Wind Energy
Bats & Wind Energy

Bats & Wind Energy


Dead hoary bat next to a turbine
Dead hoary bat next to a turbine
Photo Courtesy of Michael Schirmacher

The conservation calculus for wind energy changed dramatically in the fall of 2003. Up until that point, bird fatalities had been the primary environmental concern at wind turbines, particularly raptors. Then a study in West Virginia estimated 1,400 to 4,000 bat fatalities during late-summer and autumn, and the concerns about environmental impacts of wind power began to change across North America.

What causes bat fatalities?

Current research suggests that the overwhelming majority of bat fatalities are caused by collisions with turbine blades. There is some evidence to suggest that a phenomenon known as barotrauma may result in a small proportion of bat deaths, as well. Barotrauma involves tissue damage to air-containing structures, such as lungs, caused by rapid or excessive pressure change. Air pressure changes can occur at the edges of moving turbine blades and may help explain some bat fatalities.

Fatalities

Between 2000 and 2011, an estimated 650,000 to 1.3 million bats have died from collisions with wind turbines in the United States and Canada (Arnett and Baerwald 2013). Additionally, as many as 400,000 estimated fatalities may have occurred in 2012.

With wind-generated energy expected to expand from the current 82,000 MW to 224,000 MW by 2030 (U.S.DOE Wind Vision 2015), the impact on bat populations from this build-out could be devastating unless solutions to minimize fatalities are developed and implemented.

In the U.S. and Canada, at least 24 species of bats have been reported as killed by wind turbines. The hoary bat (Lasiurus cinereus), eastern red bat (Lasiurus borealis) and silver-haired bat (Lasionycteris noctivagans), all migratory tree bats, account for nearly 78% of the kills north of Mexico. The hoary bat accounts for 38% of the fatalities. A new study that looked at hoary bat mortality at wind energy facilities during 2014 revealed that populations of the species may plunge by a staggering 90 percent in the next 50 years if no action is taken.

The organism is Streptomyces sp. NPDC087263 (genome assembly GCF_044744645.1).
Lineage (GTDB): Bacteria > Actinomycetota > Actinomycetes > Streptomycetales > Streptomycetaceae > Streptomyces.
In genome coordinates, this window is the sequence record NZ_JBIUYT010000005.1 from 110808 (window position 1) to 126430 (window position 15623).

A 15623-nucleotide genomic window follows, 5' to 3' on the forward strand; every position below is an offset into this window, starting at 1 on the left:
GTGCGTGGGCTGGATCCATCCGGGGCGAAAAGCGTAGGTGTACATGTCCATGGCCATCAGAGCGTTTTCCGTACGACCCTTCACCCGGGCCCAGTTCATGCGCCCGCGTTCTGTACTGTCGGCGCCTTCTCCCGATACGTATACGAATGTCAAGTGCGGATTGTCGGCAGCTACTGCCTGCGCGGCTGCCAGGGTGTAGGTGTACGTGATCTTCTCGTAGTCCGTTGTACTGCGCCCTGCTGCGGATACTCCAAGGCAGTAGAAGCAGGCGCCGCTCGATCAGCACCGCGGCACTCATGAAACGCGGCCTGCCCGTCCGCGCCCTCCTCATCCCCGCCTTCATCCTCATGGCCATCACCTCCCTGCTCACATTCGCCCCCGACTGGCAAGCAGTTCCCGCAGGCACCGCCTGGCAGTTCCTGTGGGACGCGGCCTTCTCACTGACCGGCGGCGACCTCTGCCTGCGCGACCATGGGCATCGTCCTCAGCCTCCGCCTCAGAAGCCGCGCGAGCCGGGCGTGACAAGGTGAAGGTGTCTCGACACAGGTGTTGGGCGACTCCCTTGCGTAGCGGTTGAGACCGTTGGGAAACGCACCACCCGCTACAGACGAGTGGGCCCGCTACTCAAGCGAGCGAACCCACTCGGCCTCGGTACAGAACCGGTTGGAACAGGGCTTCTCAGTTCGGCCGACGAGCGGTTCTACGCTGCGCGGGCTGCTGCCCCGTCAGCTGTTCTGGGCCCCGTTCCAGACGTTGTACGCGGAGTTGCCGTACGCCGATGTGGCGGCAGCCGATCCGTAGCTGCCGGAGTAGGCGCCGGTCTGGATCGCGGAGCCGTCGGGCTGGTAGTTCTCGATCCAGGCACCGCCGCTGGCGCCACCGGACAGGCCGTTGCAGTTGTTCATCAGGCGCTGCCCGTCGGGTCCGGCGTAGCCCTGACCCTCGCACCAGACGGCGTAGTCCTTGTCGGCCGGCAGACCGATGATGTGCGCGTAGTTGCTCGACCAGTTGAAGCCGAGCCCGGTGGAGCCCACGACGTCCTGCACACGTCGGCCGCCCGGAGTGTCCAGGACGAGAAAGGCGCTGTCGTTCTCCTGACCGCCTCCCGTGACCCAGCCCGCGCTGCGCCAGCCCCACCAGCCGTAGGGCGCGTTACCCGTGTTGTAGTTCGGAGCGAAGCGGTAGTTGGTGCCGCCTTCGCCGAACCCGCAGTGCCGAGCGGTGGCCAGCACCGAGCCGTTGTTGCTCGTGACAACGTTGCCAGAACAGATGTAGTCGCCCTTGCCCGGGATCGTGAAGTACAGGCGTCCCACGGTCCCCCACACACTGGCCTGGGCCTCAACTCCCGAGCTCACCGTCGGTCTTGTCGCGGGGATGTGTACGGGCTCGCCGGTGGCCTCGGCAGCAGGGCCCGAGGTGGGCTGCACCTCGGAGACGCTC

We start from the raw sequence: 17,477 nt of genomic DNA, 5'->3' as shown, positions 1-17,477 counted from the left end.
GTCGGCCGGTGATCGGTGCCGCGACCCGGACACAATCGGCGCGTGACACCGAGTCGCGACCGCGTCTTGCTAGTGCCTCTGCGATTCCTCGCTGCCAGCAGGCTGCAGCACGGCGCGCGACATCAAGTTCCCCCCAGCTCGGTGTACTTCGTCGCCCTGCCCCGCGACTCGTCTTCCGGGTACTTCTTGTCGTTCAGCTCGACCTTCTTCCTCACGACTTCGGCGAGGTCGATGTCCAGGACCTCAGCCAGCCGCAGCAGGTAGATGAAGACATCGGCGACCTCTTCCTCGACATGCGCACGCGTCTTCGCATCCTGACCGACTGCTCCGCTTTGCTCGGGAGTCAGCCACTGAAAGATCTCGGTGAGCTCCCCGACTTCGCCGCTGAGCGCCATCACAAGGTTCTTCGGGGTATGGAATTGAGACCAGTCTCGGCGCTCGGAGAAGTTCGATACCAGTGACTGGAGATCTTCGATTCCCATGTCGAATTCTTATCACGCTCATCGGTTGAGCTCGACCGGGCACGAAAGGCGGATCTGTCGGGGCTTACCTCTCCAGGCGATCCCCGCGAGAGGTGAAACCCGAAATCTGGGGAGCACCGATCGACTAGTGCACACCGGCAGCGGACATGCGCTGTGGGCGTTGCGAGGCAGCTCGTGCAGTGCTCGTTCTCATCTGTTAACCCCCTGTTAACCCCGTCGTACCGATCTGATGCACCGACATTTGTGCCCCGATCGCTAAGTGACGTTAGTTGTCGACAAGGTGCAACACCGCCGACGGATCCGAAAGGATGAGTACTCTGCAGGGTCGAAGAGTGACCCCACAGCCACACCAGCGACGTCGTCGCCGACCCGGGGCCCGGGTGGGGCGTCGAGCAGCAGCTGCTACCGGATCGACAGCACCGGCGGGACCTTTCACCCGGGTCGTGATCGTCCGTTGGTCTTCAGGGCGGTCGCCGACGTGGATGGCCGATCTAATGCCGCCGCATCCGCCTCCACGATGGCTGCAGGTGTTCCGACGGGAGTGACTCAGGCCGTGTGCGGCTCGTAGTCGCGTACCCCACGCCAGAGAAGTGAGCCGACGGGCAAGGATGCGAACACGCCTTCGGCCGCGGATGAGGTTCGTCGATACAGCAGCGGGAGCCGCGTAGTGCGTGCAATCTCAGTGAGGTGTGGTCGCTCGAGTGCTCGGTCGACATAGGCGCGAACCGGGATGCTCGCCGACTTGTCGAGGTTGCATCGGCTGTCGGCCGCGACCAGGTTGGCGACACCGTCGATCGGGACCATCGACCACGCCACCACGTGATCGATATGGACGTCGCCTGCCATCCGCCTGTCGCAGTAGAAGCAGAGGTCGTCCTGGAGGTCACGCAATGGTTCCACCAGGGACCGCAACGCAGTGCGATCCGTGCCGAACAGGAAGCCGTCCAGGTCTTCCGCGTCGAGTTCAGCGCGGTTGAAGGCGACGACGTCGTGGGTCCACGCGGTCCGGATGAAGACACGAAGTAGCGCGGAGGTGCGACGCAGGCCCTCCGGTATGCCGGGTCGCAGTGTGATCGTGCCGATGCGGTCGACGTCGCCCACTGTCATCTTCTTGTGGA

At some sites in the Midwest and Eastern U.S., species that are already battered by White-nose Syndrome (WNS), can account for up to 60% of wind-energy fatalities.

Two federally endangered species, the Hawaiian hoary bat (Lasiurus cinereus semotus) and the Indiana myotis (Myotis sodalis), also have been killed by turbines.

 

What We’re Doing

 

Cooperation is key, which is why BCI is a founding partner of the Bats and Wind Energy Cooperative (BWEC). Together with American Wind Energy Association, Association of Fish and Wildlife Agencies, Department of Energy, National Renewable Energy Laboratory, U.S. Fish and Wildlife Service, U.S. Geological Survey, and other stakeholders, we used research to understand and develop strategies to minimize and, when possible avoid, the impact of wind energy on bats.

What you can do to help?

Urgent and effective conservation action is critical if we are to reduce the lethal impact of wind energy on bats. Here is how you can help:

  • Educate your friends and families about the benefits of bats and the impacts of wind turbines on bat populations.

  • Encourage your local, state and federal officials to develop policies and regulations that will help minimize bat fatalities at wind-energy facilities.

  • If your energy company currently uses wind power, ask its officials to require impact reduction strategies to be implemented to reduce bat fatalities.

  • Contribute to the Bats and Wind Energy Cooperative to develop cost-effective strategies to protect bats.

  • Donate to help protect bats and develop wind-energy responsibly.

 

 

Further Reading

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